Reel Shorts | Abraham Lincoln: Vampire Hunter

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In this fantasy action adventure, the Great Emancipator is re-imagined as an ax-wielding slayer of the undead in the uneven film, Abraham Lincoln: Vampire Hunter.

Based on Seth Grahame Smith’s mashup novel of the same name, he introduces us to a young alternate version of “Honest Abe” who witnesses an vindictive overseer, Jack Barts (Marton Csokas), murder his mom.

Swearing vengeance, the distraught Lincoln (Benjamin Walker) gets his opportunity to exact revenge but he soon discovers that it’s not so easy to kill something that is already dead. Just as he was about to meet his end, a mysterious stranger, Henry (Dominic Cooper) saves his life and introduces him to the world of vampire hunting teaching him the skills to put them down.

With his training complete and after agreeing only to kill vampires from Henry’s list, Abe relocates to Illinois, working in the shop of his new friend, Speed (Jimmi Simpson) and begins dispatching the undead with the quickness. His work places him on the radar of the strongest vampire in the New World, Adam (Rufus Sewell) and his female lieutenant, Vadoma (Erin Wasson) who are preparing a trap to ensnare the slayer. Also disregarding Henry’s advice not to make any personal connections, Lincoln falls in love with Mary Todd (Mary Elizabeth Winstead) and reconnects with his childhood friend, William (Anthony Mackie). Enticed by politics, Lincoln discovers a different way to fight, not with his mighty ax but with words . . . which put him on the path to the presidency.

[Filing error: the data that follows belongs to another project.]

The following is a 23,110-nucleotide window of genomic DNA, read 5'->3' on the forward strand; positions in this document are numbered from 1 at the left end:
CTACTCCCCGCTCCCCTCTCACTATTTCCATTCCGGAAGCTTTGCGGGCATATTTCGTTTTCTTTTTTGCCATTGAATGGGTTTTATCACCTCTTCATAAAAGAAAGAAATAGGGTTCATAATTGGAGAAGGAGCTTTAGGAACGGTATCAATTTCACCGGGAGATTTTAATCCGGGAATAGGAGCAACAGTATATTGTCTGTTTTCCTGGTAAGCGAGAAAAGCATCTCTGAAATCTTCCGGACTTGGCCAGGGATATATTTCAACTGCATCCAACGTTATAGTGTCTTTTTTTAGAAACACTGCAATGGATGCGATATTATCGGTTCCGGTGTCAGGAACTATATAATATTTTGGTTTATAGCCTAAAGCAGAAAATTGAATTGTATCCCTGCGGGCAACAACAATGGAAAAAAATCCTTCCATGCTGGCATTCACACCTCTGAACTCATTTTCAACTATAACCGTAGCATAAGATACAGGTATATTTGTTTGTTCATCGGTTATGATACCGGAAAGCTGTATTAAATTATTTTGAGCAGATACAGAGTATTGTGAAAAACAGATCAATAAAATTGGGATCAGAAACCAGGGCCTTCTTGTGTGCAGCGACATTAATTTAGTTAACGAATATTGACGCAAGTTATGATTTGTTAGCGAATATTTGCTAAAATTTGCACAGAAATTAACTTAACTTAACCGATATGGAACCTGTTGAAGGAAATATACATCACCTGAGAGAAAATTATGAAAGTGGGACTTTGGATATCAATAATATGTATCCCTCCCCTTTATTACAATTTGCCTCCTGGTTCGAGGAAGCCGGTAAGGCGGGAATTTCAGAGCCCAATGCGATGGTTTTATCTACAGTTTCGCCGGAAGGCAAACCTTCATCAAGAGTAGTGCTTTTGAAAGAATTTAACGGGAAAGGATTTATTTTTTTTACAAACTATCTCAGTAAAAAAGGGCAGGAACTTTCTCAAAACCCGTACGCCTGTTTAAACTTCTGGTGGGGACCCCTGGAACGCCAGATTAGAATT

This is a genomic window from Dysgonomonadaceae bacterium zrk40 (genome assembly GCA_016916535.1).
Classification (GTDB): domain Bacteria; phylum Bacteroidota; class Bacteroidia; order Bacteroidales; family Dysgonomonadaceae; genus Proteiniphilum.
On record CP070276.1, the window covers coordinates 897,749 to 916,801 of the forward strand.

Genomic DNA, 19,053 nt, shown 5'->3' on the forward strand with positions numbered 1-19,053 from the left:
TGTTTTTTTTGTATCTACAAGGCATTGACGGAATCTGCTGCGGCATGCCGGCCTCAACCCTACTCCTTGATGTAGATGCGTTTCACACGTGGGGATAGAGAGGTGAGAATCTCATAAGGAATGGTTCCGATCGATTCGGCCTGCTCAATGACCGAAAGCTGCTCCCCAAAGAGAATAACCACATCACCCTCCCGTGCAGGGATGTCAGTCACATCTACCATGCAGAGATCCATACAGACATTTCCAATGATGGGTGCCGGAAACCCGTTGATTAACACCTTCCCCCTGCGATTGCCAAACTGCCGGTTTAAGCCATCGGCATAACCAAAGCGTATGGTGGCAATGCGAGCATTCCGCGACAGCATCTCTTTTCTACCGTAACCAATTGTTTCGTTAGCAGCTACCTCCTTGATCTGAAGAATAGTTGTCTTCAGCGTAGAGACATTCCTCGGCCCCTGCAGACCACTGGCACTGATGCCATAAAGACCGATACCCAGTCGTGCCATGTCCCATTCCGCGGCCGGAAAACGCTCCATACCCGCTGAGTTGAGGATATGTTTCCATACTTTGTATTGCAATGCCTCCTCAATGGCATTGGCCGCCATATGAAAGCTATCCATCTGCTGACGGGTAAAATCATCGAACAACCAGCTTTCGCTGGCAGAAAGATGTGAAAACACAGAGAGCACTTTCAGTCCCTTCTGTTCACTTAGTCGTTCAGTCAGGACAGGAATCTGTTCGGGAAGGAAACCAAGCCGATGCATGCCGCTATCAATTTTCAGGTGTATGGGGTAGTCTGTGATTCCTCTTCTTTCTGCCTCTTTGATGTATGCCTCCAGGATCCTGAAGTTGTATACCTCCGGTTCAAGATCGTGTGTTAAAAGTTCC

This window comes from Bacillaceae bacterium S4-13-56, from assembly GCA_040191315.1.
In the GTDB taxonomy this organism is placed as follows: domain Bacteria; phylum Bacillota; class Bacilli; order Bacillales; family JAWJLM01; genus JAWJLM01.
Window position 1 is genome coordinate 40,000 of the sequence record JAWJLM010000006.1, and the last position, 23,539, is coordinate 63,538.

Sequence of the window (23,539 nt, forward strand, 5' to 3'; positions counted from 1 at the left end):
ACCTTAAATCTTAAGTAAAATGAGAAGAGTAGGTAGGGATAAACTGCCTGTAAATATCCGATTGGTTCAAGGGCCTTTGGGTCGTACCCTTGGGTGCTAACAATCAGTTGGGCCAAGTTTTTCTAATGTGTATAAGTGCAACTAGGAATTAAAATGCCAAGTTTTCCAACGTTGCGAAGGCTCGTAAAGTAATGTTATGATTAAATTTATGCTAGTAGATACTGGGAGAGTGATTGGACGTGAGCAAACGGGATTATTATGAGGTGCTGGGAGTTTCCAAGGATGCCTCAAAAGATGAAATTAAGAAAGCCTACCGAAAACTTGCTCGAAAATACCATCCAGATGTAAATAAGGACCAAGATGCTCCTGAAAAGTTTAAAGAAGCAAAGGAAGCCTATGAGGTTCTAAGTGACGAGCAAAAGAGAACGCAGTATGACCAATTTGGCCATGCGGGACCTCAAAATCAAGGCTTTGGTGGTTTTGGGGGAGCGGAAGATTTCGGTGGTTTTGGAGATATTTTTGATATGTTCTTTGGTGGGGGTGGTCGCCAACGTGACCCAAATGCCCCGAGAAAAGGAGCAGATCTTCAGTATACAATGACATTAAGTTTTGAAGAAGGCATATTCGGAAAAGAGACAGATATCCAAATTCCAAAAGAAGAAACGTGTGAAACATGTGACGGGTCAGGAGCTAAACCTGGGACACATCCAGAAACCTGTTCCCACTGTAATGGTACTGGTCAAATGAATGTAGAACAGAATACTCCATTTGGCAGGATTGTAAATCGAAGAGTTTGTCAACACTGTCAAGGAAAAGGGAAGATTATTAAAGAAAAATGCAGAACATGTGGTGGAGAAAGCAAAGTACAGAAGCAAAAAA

Working from such an outlandish premise, director Timur Bekmambetov (Daywatch, Nightwatch and Wanted) and producer Tim Burton infuse this story with a plethora of special effects and slo-mo shots of people flying through the air, ax’s slicing through unwilling victims and the usual chaos and mayhem that are interesting at the beginning but soon become repetitive. Smith’s script even incorporates the Underground Railroad and the important role of slaves into the story. After a solid set-up, the story comes apart like a ball of yarn the longer it’s on the screen – until you’re left with little or nothing.

A couple of years ago, Quentin Tarantino flipped the script showing a group of Jews who terrorize the Third Reich in Inglorious Bastards and soon will do the same with slaves and slave owners in Django Unchained. Always in search of content, this Hollywood movement of re-imagination is the new sequel – and that’s not good!

Grade: C-

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